Showing 51 - 56 of 56 comments
My memories of the Trylon strt in the late 1960’s. I seem to recall it as a poor relation to the first run houses a few blocks up Queens Blvd. [Midway, Forest Hills, Continental] I remember it as a second run house at that time that played a lot of double features. for instance I remember seeing Help on a double with Two For The Road. I moved back to the area in the early 1980’s and went their often, but the crowds were going elsewhere and the place was not well maintained. Still it was always fun to sit in the Balcony, and I always loved the Art Deco feel of the place
Just a note about the Preview screen in the lobby. It was still there in the late 1960’s. I remember it very well
Just a memory from my moveigoing childhood in the Bronx.My mom took me to see Mary Poppins at the Valentine, and when we came out we learned Malcolm X had just been shot in Harlem. I am finding it amazing all the memories that perusing this sight brings back. Thank you for the sight
I would just like to urge everyone in the bay area to patronize the METRO. It is the last of it’s kind in San Francisco [The Castro is in a class by itself and does not count]. The Metro has a huge screen, which they advertise as the biggest in town. The sound is suberb,The seats are comfortable and it is one of the few places left that will give you an idea of what going to the movies was like before the advent of the dreaded multplexes. The only way to keep this place open is to give them business. It has been threatened to close for years now. A few years ago it was slated to be torn down for a Border’s books. but the community stopped that. The last time I was there the Manger gave a little talk before the film to encourage people to tell their friends what a a great place to see a movie the Metro is.The best way to save a theater like this is to patronise it.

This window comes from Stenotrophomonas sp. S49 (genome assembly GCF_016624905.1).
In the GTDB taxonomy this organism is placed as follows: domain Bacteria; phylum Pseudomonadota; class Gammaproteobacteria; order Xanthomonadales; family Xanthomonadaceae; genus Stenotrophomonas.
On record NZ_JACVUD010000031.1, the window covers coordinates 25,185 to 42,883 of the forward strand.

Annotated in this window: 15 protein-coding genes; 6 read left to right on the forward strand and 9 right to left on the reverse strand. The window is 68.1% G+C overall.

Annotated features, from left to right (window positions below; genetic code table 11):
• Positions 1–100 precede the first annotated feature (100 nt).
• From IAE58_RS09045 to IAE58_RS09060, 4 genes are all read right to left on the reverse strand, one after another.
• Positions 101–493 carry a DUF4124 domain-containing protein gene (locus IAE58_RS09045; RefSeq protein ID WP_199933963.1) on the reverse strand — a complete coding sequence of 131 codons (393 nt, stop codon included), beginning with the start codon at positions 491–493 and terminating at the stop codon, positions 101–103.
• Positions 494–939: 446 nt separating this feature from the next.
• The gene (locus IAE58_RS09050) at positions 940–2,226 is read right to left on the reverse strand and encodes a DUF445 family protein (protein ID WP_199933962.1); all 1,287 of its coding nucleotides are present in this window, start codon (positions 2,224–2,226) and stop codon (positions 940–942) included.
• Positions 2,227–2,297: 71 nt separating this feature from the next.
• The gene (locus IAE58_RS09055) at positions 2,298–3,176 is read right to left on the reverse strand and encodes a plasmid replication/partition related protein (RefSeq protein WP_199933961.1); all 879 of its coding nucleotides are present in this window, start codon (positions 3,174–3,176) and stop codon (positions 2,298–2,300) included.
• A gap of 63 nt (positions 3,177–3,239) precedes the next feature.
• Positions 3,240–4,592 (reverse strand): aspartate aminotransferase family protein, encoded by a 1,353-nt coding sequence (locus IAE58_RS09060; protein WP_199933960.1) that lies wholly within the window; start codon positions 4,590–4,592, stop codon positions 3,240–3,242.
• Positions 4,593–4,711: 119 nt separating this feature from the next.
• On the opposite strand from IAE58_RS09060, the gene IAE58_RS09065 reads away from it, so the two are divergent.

Well someone should say something nice about this place.In the last couple of years before it closed it had an amazing variety of movies, sometimes on the same bill.I saw my first Jackie Chan film there, as well as Meet me in St Louis, Absolute Beginners, and many others. Towards the end they even had set up a form of Dolby Stereo. This consisted of two large speakers hung either side about halfway up the orchestra section. If you were sitting in the row between these two speakers the sound was awesome.The clientele was always problematic, due to the neighborhood and the cheap prices, but in the time I refer to, there were enough serious film freaks to make it it alright.From about 1987 till the earthquake in 1989 I went to the Strand at least once a week, and it looms large in my memory
I also think this was open later then 1964. I used to go there a lot when I was very young. I remember seeing Jack Lemmon in How to Murder Your Wife there and that did not come out until 1965.